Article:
Technology-company M&A slowed down significantly over the last year, with deal volume down by 15% across the globe in Q3 of 2017 compared to Q3 of 2016, and a $37 billion decline to $119 billion in Q3 2017 tech-company deal value compared to the same quarter in 2016.

“Outbidding by private equity acquirers” was the primary cause of the plunge, according to almost half (48%) of the industry decision makers who responded to the Tech M&A Leaders’ Survey from 451 Research and Morrison & Foerster. Indeed, 2017 was the first year in history that private equity firms announced more technology mergers and acquisitions than companies listed on U.S. exchanges.

In line with these trends have been the companies that fall within the tech industry’s social media subsection—defined by a spokesperson from Index, the source of the data cited here, as “companies that actually own and operate social media platforms, companies that provide services surrounding social media platforms (such as analytics and marketing automation), or companies that operate through social media.”

Continue Reading Pace of M&A Deals in Social Media Industry Slows After Record Year

In this era of big data, a company’s value may increasingly depend on the value of the information it has collected and stored. As companies amass ever-growing amounts of often sensitive personal data, the privacy and cybersecurity risks involved in mergers and acquisitions have become greater. As a result, today’s M&A transactions necessarily require deep due diligence on the privacy and cybersecurity risks posed by these deals, including a review of the M&A target’s communications on internal- and external-facing social media platforms.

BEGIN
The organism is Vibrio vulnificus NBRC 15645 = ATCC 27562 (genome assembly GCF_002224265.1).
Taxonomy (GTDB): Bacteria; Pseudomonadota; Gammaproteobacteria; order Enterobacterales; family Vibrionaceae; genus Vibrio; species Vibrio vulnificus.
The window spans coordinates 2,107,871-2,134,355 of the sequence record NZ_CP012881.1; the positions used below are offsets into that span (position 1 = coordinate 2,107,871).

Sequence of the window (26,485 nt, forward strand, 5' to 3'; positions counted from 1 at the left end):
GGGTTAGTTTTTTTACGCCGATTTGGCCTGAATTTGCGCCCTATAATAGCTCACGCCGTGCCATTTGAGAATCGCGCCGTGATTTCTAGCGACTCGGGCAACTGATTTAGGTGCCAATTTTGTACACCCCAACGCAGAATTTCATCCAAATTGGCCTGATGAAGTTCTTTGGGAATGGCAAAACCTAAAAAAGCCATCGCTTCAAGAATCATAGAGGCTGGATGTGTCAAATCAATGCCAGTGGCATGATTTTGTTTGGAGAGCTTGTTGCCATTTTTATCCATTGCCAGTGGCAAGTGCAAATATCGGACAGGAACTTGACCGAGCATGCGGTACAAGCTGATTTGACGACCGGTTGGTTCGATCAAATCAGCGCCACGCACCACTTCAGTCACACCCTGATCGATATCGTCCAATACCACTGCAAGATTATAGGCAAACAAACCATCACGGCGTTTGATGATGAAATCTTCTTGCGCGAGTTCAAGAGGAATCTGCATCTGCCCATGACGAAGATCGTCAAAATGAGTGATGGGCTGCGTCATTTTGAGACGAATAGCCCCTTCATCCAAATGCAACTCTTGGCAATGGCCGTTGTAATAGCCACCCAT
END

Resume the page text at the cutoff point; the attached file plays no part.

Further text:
In a practical webinar on September 26, 2017, Socially Aware contributor Christine Lyon and Mike Krigbaum discussed privacy and data security due diligence in M&A transactions. The topics they covered included:

  • Common challenges and pitfalls in performing privacy and cybersecurity due diligence;
  • The questions an acquirer’s team should ask to better identify, evaluate, and manage an acquisition target’s privacy and cybersecurity vulnerabilities; and
  • Steps the seller’s team can take to mitigate risk and help ensure that the deal is not jeopardized.

To view a recording of the webcast, click here.

On July 21, 2017, following last June’s announcement that the Delaware House of Representatives had passed (with near unanimity) blockchain-related provisions proposing to amend several sections of the Delaware General Corporation Law (DGCL), the Delaware Governor officially signed the legislation into law.

The newly enacted legislation provides, among other things, specific statutory authority for Delaware corporations to use “distributed electronic networks or databases,” aka distributed ledgers or blockchain technology, for the creation and maintenance of corporate records, including the corporations’ stock ledger.[2]

1. The Use of Blockchain Technology for the Creation and Administration of Corporate Records

Section 219(c) of the DGCL provides that a stock ledger of a Delaware corporation is the only evidence of the identity of stockholders of the corporation who are entitled to inspect the list of stockholders and to vote at meetings.